Prague, a bridge between East and West :
Nearby tourist sites
Charles Bridge Palace from75 €Book
U Zlateho Stromu from89 €Book
Things to do nearby
- 38 €
- 75 €
- 20 €
Prague, a bridge between East and West
Prague, a bridge between East and WestPedestrian, 15 km, 2 days
Like its legendary stone bridge built 700 years ago, Prague connects the two halves of Europe ... The fascinating charm of a human-sized city.Customise this route and add it to My travel book
This was the first stone bridge over the Vltava built under the orders of Charles VI. It joins Stare Mesto and Mala Strana and was built between 1357 and 1402. Charles Bridge is a 516-metre-long, 9.5-metre-wide Gothic structure resting on mortar joints that, legend would have it, were prepared with egg yolk and wine! It has seen all the great and evil events of this city and for 600 years has defied all of man's assaults and the river's sometimes powerful moods.
Between the bend in the Vltava and the Castle, bordered by the green Petrin hill to the south, the «little side» of Mala Strana is strewn with palaces and churches. While it is difficult to find the traces of the area's troubled history here, you can at least find the atmosphere of the 18C Baroque reconstruction which saw Mala Strana become the home for aristocrats who wished to be close to the centre of power.
The façade of the Church of St. Nicholas, giving onto Old Town Square, is a splendid Baroque construction (1732-1737), the work of Prague architect Kiliá Ignác Dientzenhofer. While the exterior is not very different from most of Prague’s churches, with twin towers and a central dome, the interior is far more intricate, particularly in the stucco work by Bernard Spinetti. The frescoes on the inside of the dome illustrate the life of St. Nicholas.
Prestigious Strahov Abbey (Strahovský kláster) can be seen from afar due to its towers dominating the green hill of Petrin. Like a Bohemian Zion, it has looked over the city of Prague since 1140. Erected by Premonstratensians on a strategic defensive position, the abbey suffered at the hands of pillagers who burned and looted the place of its treasures on a regular basis; but the treasures were reinstated just as often.
Legend has it that in 1394, the Virgin Mary's birthplace was transported from Nazareth to a laurel wood on the Adriatic coast, pulled by angels’ wings. Local religious fervour made the ‘‘Santa Casa’’ a place of pilgrimage which Bramante then transformed into a sanctuary that was imitated across Europe. Transposed to Prague, the Loretta led to a true religious cult of the Virgin Mary across all Bohemia.
The current square used to be almost the entire Hradschin district, which only obtained the same privileges as the other «towns» that made up Prague very late on. The poor medieval houses having been ravaged by fire in 1541, aristocrats and members of the chapter linked to government constructed great Renaissance and Baroque houses here.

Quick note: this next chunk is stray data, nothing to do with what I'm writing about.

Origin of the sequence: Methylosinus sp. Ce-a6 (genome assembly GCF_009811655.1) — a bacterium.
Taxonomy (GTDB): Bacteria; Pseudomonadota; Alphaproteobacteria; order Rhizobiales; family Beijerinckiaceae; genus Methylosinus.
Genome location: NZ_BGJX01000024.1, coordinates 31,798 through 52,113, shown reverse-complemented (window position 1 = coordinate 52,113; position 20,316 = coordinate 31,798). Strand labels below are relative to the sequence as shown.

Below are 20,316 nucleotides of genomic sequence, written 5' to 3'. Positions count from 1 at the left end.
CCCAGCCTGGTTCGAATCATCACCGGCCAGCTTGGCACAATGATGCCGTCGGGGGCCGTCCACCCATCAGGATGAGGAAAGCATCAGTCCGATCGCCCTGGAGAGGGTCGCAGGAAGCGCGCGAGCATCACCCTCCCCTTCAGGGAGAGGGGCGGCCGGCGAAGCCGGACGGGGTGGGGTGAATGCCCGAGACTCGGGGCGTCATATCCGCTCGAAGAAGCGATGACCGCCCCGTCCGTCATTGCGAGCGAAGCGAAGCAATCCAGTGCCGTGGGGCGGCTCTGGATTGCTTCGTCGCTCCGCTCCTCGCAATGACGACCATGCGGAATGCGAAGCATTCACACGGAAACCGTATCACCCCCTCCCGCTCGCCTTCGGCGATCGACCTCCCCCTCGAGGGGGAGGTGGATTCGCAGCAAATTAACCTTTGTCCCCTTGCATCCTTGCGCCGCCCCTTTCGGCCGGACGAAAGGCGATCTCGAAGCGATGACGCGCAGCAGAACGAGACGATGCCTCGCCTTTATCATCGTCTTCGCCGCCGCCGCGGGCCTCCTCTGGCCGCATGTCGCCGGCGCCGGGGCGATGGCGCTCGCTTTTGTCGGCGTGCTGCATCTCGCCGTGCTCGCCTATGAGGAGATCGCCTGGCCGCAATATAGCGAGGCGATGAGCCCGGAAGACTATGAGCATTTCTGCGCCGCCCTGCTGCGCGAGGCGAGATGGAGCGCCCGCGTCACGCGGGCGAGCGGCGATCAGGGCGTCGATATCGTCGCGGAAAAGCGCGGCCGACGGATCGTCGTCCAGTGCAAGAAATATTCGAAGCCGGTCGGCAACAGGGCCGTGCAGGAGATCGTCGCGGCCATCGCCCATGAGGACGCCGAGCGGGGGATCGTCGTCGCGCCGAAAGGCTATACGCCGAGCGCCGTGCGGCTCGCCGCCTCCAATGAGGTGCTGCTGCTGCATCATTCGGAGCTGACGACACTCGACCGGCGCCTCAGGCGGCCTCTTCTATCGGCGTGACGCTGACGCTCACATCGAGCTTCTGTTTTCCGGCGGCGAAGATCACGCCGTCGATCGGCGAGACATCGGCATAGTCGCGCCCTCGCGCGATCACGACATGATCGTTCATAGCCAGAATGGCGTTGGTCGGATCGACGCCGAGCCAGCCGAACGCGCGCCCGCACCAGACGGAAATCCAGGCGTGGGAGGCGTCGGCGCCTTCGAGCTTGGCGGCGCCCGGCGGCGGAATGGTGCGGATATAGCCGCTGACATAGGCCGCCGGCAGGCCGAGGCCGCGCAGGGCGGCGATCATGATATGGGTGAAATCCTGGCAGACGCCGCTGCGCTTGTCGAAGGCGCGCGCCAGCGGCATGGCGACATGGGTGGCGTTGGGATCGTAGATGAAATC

The foundations (of which there remain some ruins) go back to the 10C. On top of the primitive Romanesque palace was built a Gothic construction which Ladislas II rebuilt in a Renaissance style at the end of the 15C, building the floor which now houses the wonderful room named after him. Once inside, you will see the Green Room (fresco of The Judgement of Solomon) and the coloured gothic Bedroom of Ladislas.
There are few places in the world where a city shows its soul such as here. Although Prague was recognised as a city in 1230, it wasn't until 1338 that Jean de Luxembourg allowed the city to build a City Hall. From then on, this square became the heart of political, judicial, and economic life. Executions were held here, businesses replaced the old market. It also became a way of life, as shown in the superb buildings that surround it.
This is a 750-metre avenue that ends at the imposing National Museum and the Statue of Wenceslas on Horseback. It was originally the horse market that Charles IV wanted to make the centre of his New City. Since the 19C, this has been the symbolic gathering point of Czech life. The Republic was proclaimed here in '18, the Germans paraded here in '39, Ian Palach killed himself here in '68 and in 1989, Dubcek made the speech that was interrupted by the tanks.
The Jewish quarter in Prague goes back to the city's very beginnings. From the 9C, communities were set up and in the 13C settled in a ghetto complete with its own fortifications in the heart of the Old City. Over the years and monarchies, the Jews were surpressed in the 1389 pogrom, excluded 1541-63 and in 1744, tolerated or integrated (with the Edict for Tolerance by Joseph II in 1781). The ghetto was abandoned in the late 19C and cleansed in the asanace, which left it as it is today.
For some, the Staronová Synagoga was built with stones brought from the Temple of Jerusalem. Others claim that it appeared entirely built, on a plot of land that was being levelled out. Others say that its Hebrew name, which means ‘‘Provisional’’, signifies that it will return to Jerusalem when the Messiah comes.
There are 12,000 tombs, but probably close to 80,000 people are buried in the Jewish Cemetery (Starý zidovský hrbitov). The Jewish rite forbidding disinterment means that coffins have been buried on a dozen different levels. Both humble and illustrious Jews from the city's history are buried here, including Rabbi Loew (1512-1609), creator of the Golem that inspired Gustav Meyrink’s 1915 novel, and Mordechai Maisel (1528-1601), hero of the novel Night Under the Stone Bridge (1953) by Leo Perutz, financier for Rodolpho II.